Anyone in Devon have private water?

(7 Posts)
Dig4Victory Tue 08-Mar-16 16:26:00

Hello everyone. I posted this on the main website, but just found this one for Devon, so I had to ask the locals, as you can tell me the unvarnished truth. This is aimed at anyone who lives in Devon who can tell me about boreholes, springs, wells etc as a source of domestic water. We are hoping to move to Devon this summer, my partner is happy with not being on mains gas and drains, but isn't keen on being off the mains water supply. I think it is a positive advantage. The places that are off the beaten track that we are looking for are on private water. Can anybody who actually lives/has lived in Devon with private water supply give me some information so I can persuade him it isn't the problem he imagines. Treatment costs etc. I have been told the mains water can also be a problem occasionally (?) Any replies gratefully received.

Amyksays Tue 08-Mar-16 19:03:26

As you prob know, there is private supply and private sewerage - we have the latter, and have a sewage plant that discharges clean water to a stream - God, this boring! It's shared between 11 houses, and we have to pay for inspections by the Environment Agency every year, which is about £1000 I think. But, we don't pay for swerage on the water bill, that is about 70% of it, it think. If it goes wrong can be thousands - £10k last time. Because the water supply come in on private ground, they cannot fit meters, so we are on an estimated rate (which is much lower). 👍

Re, that's the extent of my knowledge.

Dig4Victory Wed 09-Mar-16 11:36:53

Thanks Amyksays. The places we've looked at have their own septic tank or sewage treatment plant, so that isn't a problem. I persuaded my partner to accept this quite easily so I'm looking for anything that will make him accept being off mains water. Various websites all agree that regular testing and a decent filtration system (with alarm fitted) make private water perfectly safe, and can save you high water bills. I can't see a problem with it myself, but I'm prepared to be swayed if folk think it isn't safe. After all, we usually boil tapwater anyway, being avid teadrinkers, and the veg can be washed in bottled kept in the fridge. I found a Govt website which admits cases of E.Coli and Cryptosporidium occur in tap water, albeit infrequently.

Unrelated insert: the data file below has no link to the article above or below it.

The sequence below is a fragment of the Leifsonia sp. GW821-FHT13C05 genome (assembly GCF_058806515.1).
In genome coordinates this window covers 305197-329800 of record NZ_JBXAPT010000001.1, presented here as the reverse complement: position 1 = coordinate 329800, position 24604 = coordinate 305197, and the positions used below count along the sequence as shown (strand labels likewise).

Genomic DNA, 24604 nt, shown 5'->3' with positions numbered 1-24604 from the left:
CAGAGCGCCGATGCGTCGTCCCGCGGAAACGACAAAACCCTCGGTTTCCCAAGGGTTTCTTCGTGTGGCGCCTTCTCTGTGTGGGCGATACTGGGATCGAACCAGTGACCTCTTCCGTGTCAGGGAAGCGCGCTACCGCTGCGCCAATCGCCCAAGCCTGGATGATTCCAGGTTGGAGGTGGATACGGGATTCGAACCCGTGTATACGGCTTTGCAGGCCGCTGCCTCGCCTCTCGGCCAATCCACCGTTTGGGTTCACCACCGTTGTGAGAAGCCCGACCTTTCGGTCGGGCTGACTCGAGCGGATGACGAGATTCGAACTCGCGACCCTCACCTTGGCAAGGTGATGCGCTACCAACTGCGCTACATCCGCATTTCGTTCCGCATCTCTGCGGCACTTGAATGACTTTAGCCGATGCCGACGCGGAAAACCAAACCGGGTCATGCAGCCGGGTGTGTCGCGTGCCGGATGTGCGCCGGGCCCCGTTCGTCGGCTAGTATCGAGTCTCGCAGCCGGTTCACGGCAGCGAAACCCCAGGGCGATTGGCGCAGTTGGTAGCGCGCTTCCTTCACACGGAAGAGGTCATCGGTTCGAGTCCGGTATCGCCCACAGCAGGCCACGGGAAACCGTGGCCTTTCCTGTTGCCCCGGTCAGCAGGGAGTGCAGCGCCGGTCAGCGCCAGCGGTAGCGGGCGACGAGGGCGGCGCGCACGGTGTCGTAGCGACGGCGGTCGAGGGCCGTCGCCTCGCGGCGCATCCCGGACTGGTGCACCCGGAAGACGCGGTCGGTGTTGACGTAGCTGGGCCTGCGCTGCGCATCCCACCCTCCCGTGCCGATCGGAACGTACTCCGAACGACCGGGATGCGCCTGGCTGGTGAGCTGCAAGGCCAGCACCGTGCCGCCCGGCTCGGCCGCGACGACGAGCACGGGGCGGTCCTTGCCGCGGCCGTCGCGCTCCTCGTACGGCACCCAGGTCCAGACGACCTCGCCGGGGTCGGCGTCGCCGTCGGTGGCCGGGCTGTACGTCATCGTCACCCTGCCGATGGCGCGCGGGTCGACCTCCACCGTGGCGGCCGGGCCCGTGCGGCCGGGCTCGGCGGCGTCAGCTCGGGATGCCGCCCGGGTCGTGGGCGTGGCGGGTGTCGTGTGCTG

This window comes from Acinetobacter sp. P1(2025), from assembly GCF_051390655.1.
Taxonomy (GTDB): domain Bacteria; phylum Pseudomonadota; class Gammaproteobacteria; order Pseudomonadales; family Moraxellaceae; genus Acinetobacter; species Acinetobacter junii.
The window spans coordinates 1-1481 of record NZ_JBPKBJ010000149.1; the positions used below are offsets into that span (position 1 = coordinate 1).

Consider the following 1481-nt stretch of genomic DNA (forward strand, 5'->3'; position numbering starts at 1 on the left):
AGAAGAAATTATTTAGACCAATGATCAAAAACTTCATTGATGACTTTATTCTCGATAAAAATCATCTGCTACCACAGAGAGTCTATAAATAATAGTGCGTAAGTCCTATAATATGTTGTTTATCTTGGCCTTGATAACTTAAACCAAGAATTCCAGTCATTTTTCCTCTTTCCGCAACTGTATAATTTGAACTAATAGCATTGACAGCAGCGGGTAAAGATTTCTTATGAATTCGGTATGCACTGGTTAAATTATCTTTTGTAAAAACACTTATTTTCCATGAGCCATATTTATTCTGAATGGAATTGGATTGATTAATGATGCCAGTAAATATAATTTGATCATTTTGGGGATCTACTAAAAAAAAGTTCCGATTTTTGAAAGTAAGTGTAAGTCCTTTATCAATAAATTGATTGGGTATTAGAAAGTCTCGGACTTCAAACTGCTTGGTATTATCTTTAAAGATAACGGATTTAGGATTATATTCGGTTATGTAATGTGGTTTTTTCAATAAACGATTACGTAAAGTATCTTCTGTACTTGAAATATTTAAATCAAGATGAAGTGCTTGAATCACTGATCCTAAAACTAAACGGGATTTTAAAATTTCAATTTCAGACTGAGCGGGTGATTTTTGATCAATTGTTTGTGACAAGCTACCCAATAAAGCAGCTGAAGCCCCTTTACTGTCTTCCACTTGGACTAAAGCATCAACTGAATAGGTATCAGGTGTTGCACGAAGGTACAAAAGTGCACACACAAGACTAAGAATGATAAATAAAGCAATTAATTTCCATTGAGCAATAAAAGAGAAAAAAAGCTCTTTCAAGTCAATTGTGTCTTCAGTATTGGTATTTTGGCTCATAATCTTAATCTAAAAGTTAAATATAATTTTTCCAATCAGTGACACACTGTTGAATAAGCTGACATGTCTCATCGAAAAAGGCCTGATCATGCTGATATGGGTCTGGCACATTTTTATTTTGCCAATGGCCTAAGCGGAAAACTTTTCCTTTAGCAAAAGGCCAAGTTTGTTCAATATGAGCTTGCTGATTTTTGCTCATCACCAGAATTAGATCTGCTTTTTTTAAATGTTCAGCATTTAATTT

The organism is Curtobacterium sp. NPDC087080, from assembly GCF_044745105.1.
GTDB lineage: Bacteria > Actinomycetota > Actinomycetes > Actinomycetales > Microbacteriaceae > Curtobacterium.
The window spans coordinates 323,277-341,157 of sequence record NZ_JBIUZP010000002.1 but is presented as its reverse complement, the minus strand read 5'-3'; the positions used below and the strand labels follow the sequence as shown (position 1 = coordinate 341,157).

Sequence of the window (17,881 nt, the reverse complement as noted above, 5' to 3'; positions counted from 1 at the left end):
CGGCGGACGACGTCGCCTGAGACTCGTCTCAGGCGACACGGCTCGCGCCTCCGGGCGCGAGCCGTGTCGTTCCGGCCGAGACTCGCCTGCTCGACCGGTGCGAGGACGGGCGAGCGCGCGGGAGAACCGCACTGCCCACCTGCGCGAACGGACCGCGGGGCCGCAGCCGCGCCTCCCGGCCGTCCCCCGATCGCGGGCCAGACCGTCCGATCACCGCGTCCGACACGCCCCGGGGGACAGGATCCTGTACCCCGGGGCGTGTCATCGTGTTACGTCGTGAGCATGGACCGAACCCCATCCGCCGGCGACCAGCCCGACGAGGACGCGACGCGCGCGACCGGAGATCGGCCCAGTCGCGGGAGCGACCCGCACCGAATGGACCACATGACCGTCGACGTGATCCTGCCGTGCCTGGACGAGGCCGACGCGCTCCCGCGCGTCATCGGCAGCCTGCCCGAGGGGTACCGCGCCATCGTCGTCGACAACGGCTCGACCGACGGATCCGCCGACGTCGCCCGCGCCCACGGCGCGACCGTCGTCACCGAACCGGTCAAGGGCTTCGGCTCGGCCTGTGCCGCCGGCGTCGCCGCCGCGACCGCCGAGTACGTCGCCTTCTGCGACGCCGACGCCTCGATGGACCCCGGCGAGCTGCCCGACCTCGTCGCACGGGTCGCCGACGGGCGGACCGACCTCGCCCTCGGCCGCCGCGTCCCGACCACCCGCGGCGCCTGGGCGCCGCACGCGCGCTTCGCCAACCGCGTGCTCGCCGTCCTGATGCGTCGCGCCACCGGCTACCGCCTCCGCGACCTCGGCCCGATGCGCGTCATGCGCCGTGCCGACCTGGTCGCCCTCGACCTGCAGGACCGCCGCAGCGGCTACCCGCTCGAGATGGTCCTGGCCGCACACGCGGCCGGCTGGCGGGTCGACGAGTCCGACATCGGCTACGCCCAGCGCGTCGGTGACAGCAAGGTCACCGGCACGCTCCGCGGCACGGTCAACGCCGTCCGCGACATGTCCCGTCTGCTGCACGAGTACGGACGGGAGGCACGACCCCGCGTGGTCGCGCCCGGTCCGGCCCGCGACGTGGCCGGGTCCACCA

maniacbug Mon 25-Apr-16 18:09:42

We are off mains water (and gas) in East Devon. We have a well and use a UV filtration system that runs off mains electricity. We have never run out of water! Ah, tell a lie - we did once when DH left the hose running by mistake for 24h. We had to replace the burnt-out pump and have never made that mistake again.
Also had a slight issue a few years ago when we had friends staying for Christmas and had a 10-hour power cut the night before Christmas Eve, so that meant no water… was just working out a toilet strategy when it came back on.
Er, wait, I'm supposed to be giving the positives! The water is lovely - slightly hard, but tastes so much nicer than the water we used to get in London. We've never had any problems other than the two mentioned above.
We have the septic tank emptied once a year, which costs around £250.
Good luck with the move!

Dig4Victory Tue 26-Apr-16 09:50:02

Thanks Maniacbug. We haven't had a formal offer on our place yet, but have found several places that would suit. I have relayed all the thoughts to him, but
still no dice. Perhaps if he falls in love with a place off mains water he will change his mind. I only see it as an advantage myself, but then my mind works logically!

beckyfalls Tue 26-Apr-16 14:09:03

Just to add to the mix - we've been living in a house with a private water supply on Dartmoor for 13 years now. For us, the positives have been that the water is very, very soft - no limescale and you don't need to use much soap/shampoo etc. Now for the negatives - we discovered quite recently that our water is very acidic, with very low pH, so it's very bad for teeth. All the copper piping in the house was replaced with plastic a while ago, as the water was so corrosive and the pipes kept springing leaks. Also, spring water + the remaining underground copper pipework = blue water when soap is added. This wasn't a problem until my teenage daughter started experimenting with hair dyes and bleaching - spring water can turn bleached or lightly coloured hair green! We buy large bottles of water for drinking now, to save our teeth - all the water filters we've looked at are great for filtering out bacteria, etc but don't change the pH of the water. Hope this helps and sorry it's not all positive, but it is based on personal experience. I'm sure all spring water is not the same, but it's worth getting the pH checked.

Dig4Victory Tue 26-Apr-16 16:05:08

Thank you Beckyfalls that is something to consider with Spring water, although I did spot something on this website
along the same lines. So far the places we have be interested in tend to have boreholes rather than springs, presumably if limestone is the bedrock this should lower any alkalinity (?)

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